ChewsWise Blog

ChewsWise Blog

The Corn Quandary

Lisa Hamilton, a writer I hope more people will soon be familiar with, has an interesting take on ethanol from the farmer's point of view.  "If you actually are a farmer, ethanol and the high corn prices it brings is looking less and less like a blessing -- and more like a curse," she writes on AlterNet.

While the price of corn may be at a glorious four dollars a bushel now, when it evaporates farmers will likely be left to pay for costs that reflect a boom but profits that reflect a bust. Considering that much of the biofuels industry is already calling corn an archaic fuel source, looking forward instead to cellulosic ethanol, this crash is bound to happen within the next few years. ... It's beginning to feel ominously like the lead-up to the farm crisis of the 1980s, when high times led to unsustainable debt. They fear that the near future holds widespread foreclosure, not rural salvation.

What Hamilton proposes is not a boom-and-bust cycle, but a way to ensure farmers get a fair price for their goods. "What farmers need in order to rebuild their communities and secure their farm incomes is not an ethanol boom -- or any kind of boom for that matter. They need a system that offers a fair return for their product all the time, not just during a fuel crisis."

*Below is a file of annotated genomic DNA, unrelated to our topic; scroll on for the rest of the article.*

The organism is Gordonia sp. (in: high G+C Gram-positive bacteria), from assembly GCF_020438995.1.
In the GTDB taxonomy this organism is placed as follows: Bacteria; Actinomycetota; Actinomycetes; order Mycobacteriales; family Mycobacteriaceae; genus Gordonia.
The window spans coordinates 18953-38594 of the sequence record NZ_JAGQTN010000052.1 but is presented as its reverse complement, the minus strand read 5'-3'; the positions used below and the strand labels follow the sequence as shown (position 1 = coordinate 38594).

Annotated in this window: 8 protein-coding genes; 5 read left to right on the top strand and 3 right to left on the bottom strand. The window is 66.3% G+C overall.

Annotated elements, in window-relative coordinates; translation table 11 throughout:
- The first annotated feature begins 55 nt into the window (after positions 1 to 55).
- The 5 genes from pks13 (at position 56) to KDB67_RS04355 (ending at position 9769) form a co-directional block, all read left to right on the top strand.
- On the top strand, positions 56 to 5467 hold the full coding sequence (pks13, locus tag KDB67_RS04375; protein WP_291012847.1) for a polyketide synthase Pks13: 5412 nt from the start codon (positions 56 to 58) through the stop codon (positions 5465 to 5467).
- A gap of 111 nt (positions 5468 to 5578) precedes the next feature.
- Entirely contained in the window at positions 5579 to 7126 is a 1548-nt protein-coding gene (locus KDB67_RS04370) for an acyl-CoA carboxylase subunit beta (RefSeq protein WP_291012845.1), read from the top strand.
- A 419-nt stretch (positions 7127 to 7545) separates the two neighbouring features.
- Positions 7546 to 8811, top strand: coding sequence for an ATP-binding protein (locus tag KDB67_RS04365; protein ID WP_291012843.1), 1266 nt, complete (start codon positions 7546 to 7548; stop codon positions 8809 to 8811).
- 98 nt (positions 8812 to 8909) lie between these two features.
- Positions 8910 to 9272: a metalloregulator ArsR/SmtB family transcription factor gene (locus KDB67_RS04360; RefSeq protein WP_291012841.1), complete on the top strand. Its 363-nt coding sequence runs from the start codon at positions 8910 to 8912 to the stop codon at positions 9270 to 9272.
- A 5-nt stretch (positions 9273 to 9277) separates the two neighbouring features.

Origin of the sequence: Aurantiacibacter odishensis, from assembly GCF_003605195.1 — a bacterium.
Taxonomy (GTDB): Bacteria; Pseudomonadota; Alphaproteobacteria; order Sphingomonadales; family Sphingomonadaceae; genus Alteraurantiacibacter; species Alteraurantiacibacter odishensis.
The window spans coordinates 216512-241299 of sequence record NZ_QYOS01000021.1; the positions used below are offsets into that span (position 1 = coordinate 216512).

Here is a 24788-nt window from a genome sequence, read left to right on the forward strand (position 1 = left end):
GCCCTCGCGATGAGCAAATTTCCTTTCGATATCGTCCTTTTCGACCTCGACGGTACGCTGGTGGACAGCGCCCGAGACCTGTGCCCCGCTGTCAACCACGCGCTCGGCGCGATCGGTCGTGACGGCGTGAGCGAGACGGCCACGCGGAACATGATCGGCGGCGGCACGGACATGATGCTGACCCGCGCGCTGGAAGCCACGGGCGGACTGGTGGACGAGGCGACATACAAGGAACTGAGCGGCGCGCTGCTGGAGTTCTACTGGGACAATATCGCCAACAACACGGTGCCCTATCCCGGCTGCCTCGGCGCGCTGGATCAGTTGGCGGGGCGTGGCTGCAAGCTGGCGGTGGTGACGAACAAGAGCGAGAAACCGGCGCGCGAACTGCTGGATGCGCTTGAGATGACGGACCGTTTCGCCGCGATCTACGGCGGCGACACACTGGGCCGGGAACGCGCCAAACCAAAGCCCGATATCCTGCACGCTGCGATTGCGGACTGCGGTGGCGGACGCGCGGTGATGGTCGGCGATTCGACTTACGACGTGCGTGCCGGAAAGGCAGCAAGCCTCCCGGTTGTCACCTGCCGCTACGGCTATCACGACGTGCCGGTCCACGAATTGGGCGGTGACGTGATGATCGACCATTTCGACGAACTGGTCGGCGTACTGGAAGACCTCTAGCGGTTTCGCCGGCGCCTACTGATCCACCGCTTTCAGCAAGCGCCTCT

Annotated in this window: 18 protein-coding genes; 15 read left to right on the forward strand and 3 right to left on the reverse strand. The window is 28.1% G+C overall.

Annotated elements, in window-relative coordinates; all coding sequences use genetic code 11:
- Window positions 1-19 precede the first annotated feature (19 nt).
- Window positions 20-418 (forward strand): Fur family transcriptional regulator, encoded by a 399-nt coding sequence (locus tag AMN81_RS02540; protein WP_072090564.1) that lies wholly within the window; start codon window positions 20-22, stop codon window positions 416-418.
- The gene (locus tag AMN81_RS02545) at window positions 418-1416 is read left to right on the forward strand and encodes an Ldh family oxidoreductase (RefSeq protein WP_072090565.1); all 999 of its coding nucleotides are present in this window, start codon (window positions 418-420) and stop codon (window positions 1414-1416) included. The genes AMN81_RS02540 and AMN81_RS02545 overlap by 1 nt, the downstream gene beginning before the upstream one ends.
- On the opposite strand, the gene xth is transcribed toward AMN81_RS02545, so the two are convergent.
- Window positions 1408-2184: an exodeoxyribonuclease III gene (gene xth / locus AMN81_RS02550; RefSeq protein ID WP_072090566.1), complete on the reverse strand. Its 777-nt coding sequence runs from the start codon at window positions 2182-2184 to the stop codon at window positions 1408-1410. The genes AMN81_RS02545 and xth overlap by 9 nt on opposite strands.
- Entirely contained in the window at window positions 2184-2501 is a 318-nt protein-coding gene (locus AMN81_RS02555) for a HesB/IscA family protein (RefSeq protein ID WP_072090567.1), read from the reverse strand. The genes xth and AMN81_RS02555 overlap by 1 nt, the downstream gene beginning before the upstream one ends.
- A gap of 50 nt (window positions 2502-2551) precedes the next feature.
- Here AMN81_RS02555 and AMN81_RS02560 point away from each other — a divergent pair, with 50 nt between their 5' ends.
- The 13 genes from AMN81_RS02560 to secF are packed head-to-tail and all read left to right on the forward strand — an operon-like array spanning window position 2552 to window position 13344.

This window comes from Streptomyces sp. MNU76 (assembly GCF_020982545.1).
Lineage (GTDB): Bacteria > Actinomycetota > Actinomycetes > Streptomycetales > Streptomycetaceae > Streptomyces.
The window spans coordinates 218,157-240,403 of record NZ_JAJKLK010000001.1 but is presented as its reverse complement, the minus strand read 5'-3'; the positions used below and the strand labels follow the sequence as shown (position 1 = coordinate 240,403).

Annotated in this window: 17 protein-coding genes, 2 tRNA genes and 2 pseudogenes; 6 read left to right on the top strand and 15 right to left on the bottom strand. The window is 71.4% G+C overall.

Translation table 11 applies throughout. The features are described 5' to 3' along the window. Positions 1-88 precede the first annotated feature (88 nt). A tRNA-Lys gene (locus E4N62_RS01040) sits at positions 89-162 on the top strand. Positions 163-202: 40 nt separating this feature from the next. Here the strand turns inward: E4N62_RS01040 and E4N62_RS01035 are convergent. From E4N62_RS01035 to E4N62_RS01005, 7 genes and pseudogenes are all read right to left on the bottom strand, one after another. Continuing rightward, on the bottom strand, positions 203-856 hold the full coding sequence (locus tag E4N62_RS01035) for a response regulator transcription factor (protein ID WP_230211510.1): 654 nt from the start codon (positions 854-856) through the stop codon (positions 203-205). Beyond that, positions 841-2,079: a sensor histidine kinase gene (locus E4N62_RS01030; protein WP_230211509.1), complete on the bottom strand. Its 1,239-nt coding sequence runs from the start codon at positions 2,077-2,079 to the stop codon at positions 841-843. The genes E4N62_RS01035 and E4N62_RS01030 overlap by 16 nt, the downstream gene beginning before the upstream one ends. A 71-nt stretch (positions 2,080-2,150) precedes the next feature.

Ethanol and Biotech: Into the Future

By Lisa M. Hamilton

Ethanol’s future seems to go hand-in-hand with biotech, as evidenced by reports including a recent article by AP’s Paul Elias. But within all the news, there’s a worthwhile distinction to be made about what’s being genetically engineered.

One strain of research aims to make corn more compatible with fuel production. For instance Syngenta has genetically modified corn plants to include the alpha amylase enzyme, which performs the first step in the process of turning kernels into fuel. With this corn, ethanol plants would require one less additive, and therefore one less cost.

Of course this corn carries the issues that come with genetically modifying crops used for food. But it could also extend corn’s life as an ethanol source by making it more efficient—something that will matter a lot to corn farmers as better, non-corn sources like switchgrass rapidly displace corn as the preferred feedstock over the next decade. 

Other research focuses on bio-engineering the non-feedstock components of the ethanol process, to make them, in part, less expensive. Elias reports that with much of the research, “The idea is to genetically engineer microscopic bugs such as bacteria and fungus to spit out enzymes that will break down just about every imaginable crop into ethanol.”

This “inside” approach to genetic engineering, so called because it deals with components used inside the ethanol-producing plant, could dramatically change the ethanol-farm economy. When enzymes and other additives for the processing of cellulosic ethanol become affordable, corn will fall out of sight as a feedstock—and corn farmers know it. Whether the inside approach is safer in terms of unintended consequences to the food system and beyond?  That remains to be seen.